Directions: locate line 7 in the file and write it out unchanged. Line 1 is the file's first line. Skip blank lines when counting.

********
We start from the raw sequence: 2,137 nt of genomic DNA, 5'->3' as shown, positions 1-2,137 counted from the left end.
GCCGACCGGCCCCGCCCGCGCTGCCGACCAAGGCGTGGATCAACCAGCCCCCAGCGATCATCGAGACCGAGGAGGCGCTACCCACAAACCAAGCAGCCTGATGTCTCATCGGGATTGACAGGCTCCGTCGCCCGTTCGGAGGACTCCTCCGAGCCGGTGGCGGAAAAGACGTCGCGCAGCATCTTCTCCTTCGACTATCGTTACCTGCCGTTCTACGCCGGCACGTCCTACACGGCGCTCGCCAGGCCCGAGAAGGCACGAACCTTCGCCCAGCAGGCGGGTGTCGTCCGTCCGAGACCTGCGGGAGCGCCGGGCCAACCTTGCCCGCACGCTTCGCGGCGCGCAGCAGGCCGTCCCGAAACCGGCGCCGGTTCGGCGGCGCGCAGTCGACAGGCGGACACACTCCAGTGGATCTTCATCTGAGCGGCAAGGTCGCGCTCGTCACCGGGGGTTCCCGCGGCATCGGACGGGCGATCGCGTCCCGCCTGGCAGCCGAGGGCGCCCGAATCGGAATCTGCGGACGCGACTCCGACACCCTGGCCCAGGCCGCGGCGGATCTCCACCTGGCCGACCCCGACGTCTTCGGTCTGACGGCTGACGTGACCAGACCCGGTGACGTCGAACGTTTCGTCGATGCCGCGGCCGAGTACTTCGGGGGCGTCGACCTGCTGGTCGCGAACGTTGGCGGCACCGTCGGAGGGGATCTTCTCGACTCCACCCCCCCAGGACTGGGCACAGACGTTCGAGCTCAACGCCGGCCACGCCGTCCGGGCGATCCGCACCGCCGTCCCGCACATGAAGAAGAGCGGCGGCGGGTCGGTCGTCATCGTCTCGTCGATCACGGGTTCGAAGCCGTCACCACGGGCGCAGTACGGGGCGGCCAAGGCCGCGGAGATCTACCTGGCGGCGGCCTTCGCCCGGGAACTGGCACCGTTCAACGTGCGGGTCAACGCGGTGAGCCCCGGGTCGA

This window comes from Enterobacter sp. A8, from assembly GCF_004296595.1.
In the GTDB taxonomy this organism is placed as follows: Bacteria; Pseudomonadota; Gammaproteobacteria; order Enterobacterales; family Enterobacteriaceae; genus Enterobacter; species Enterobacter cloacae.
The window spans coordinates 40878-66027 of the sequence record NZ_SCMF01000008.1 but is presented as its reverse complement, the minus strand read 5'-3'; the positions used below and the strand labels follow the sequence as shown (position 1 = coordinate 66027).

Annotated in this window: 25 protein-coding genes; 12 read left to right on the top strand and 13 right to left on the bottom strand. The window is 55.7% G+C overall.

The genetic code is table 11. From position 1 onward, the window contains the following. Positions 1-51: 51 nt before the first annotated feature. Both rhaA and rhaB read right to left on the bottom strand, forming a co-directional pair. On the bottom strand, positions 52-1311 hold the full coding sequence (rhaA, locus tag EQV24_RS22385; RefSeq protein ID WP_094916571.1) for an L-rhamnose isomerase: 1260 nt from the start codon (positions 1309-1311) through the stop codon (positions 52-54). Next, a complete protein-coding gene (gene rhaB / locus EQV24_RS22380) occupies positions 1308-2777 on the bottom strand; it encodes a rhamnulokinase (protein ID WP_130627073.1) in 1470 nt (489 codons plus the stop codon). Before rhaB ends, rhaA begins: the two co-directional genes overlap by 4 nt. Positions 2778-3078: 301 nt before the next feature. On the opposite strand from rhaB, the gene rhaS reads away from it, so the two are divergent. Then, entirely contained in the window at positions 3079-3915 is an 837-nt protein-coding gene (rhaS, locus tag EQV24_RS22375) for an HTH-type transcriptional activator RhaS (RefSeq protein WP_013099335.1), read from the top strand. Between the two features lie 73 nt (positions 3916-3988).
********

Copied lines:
The genetic code is table 11. From position 1 onward, the window contains the following. Positions 1-51: 51 nt before the first annotated feature. Both rhaA and rhaB read right to left on the bottom strand, forming a co-directional pair. On the bottom strand, positions 52-1311 hold the full coding sequence (rhaA, locus tag EQV24_RS22385; RefSeq protein ID WP_094916571.1) for an L-rhamnose isomerase: 1260 nt from the start codon (positions 1309-1311) through the stop codon (positions 52-54). Next, a complete protein-coding gene (gene rhaB / locus EQV24_RS22380) occupies positions 1308-2777 on the bottom strand; it encodes a rhamnulokinase (protein ID WP_130627073.1) in 1470 nt (489 codons plus the stop codon). Before rhaB ends, rhaA begins: the two co-directional genes overlap by 4 nt. Positions 2778-3078: 301 nt before the next feature. On the opposite strand from rhaB, the gene rhaS reads away from it, so the two are divergent. Then, entirely contained in the window at positions 3079-3915 is an 837-nt protein-coding gene (rhaS, locus tag EQV24_RS22375) for an HTH-type transcriptional activator RhaS (RefSeq protein WP_013099335.1), read from the top strand. Between the two features lie 73 nt (positions 3916-3988).